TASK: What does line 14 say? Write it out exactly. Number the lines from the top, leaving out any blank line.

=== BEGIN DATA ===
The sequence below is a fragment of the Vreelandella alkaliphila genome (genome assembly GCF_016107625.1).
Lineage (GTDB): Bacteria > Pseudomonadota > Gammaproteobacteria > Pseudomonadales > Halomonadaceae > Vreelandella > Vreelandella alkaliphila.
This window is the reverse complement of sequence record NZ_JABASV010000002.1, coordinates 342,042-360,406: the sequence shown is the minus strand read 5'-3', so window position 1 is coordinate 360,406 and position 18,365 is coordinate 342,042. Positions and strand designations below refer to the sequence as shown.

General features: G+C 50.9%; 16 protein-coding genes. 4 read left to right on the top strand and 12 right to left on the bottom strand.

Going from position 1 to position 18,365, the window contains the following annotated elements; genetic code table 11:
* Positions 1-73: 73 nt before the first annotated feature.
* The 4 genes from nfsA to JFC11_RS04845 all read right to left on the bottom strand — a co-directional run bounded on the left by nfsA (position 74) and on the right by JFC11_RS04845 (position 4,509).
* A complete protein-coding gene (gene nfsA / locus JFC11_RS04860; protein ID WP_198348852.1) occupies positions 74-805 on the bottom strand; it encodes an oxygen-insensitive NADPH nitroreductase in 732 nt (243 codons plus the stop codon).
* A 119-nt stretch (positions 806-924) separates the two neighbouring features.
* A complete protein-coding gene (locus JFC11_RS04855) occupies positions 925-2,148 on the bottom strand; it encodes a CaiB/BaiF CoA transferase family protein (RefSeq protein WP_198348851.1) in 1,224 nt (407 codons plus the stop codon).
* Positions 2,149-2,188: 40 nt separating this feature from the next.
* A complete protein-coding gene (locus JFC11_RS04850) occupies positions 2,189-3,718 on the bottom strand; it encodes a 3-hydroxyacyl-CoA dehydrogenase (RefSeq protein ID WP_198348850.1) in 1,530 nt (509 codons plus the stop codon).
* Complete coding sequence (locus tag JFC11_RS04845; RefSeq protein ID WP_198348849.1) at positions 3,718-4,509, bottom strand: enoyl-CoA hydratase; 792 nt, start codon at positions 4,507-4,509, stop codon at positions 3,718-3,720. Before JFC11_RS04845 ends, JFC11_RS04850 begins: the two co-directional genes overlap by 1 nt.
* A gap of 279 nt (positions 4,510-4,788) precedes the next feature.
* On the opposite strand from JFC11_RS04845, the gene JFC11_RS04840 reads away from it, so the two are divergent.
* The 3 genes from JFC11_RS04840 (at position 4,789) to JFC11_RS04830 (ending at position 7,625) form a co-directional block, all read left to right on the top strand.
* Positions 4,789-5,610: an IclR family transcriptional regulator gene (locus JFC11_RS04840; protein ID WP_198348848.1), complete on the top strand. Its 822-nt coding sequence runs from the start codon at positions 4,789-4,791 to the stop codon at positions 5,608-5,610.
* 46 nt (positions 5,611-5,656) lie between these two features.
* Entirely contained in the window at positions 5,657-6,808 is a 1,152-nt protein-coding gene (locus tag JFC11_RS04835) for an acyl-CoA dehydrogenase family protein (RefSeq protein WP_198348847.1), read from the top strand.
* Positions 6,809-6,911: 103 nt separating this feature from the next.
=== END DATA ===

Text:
* A gap of 279 nt (positions 4,510-4,788) precedes the next feature.